» Forums » Freelancers » Re: From decades of traditional work to freel...
Page options
Community Member

From decades of traditional work to freelancing? Share your experience

Over the years, Community members have mentioned giving freelancing and Upwork a try after decades in the traditional workplace or as a way to ease into retirement. Some had already retired and decided to use freelancing for supplemental income.


When you have a career that spans multiple decades with vast experience in various roles and industries, how do you choose what to add to your Upwork profile, what to leave out, and what to save for specific proposals? 


We’d love to hear more about your experience and any tips you may have for others navigating similar situations.

~ Valeria
Community Member

I joined Upwork around 2015/16 after cutting down to part time as I eased into retirement. It's worked out well for me.


It's quite simple. My Upwork profile includes my relevant experience in writing, editing, and medical terminology.  It also includes the difference between editing and proofreading and what I don't do (formatting, cover design). I tailor my cover letters to the client's specific needs (I don't answer vague ads that don't specify fiction/nonfiction, subject matter/genre, only if they invite me to apply.) My profile wording is rather long, but it's worked well for me (and many clients have copied my description for use in their ads).

Thanks for sharing your experience, Bettye! I’m glad to hear this is working out for you well.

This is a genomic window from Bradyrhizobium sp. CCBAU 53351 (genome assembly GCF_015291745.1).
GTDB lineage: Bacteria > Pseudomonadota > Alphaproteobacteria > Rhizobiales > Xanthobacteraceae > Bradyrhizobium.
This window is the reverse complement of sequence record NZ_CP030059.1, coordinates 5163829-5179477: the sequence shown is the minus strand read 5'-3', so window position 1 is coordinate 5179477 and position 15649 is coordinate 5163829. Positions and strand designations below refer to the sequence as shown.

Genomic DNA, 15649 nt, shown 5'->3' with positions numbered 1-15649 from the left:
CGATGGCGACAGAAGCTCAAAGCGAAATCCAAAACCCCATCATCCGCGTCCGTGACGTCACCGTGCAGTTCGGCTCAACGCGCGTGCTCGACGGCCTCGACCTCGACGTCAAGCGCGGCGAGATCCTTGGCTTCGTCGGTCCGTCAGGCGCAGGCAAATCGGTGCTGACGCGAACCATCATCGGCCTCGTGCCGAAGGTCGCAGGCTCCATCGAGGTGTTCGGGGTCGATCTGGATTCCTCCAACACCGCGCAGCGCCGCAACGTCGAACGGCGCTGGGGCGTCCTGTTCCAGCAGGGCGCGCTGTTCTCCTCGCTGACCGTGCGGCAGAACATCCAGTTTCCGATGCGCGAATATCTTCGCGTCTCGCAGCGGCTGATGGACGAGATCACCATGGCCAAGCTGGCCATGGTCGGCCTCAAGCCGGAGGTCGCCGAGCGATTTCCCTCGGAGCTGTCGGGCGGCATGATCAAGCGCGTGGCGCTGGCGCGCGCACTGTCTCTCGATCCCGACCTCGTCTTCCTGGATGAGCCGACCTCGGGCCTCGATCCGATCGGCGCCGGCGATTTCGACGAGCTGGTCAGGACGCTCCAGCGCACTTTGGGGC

I like that you include a few sentences about what you don't do and what would essentially be outside of the scope of your work. I've seen other Community members do the same to help set boundaries and expectations for clients. 

~ Valeria

You make fill high focused since it's my first time am involving in this job.Bettye thanks for  loading your experience 

Community Member

Honestly, few clients spend much time perusing a profile on a site like Upwork. I started here when it was Elance back in 2007. Lots of changes through the years, and yet one thing has remained consistent: you win or lose work based on your cover letter, how you address the specific points of the job description, and your work portfolio.

I advise people to get the first 2-4 sentences of their profile concise and clear. Add all the experience and job titles you want, but it's more noise than anything else here.

That's not to say it wouldn't be vital off platform, as in approaching prospects directly, but with Upwork, you're not impressing anyone with a long-winded profile.

Gerald, I suppose that was one of the questions I had in mind when I started this topic - is there any harm in a longer profile description? Especially for those professionals who have a lot of experience they could include. Thanks for sharing your advice and approach. 

~ Valeria

I think Gerald is absolutely on point.  The quality of your response to a job description in your proposal is what matters most.   If you can hit on the vital point(s) - either what is there or what is missing in the description - that shows the client immediately that you know what you are doing.   After that,  your job history probably means the most to clients, and lastly your profile.    I do work in a field (MS Office development) where credentials are less important, though.

Looks like Upwork is going hard after the retirement gen -- must be some $ to be had.


I would be careful what you ask of this lot Valeria - as you might get some stinging answers and opinions that could upset your senstivities and challenge some of the more questionable policies and tactics of UW (e.g. I share my understanding of the 'private feedback' mechanism with lots of colleagues in this demographic....they all give me aghast responses and ask why I would tolerate such nonsense.  I tell them it is one ugly thing in a sea of average where an occassional attractive thing happens).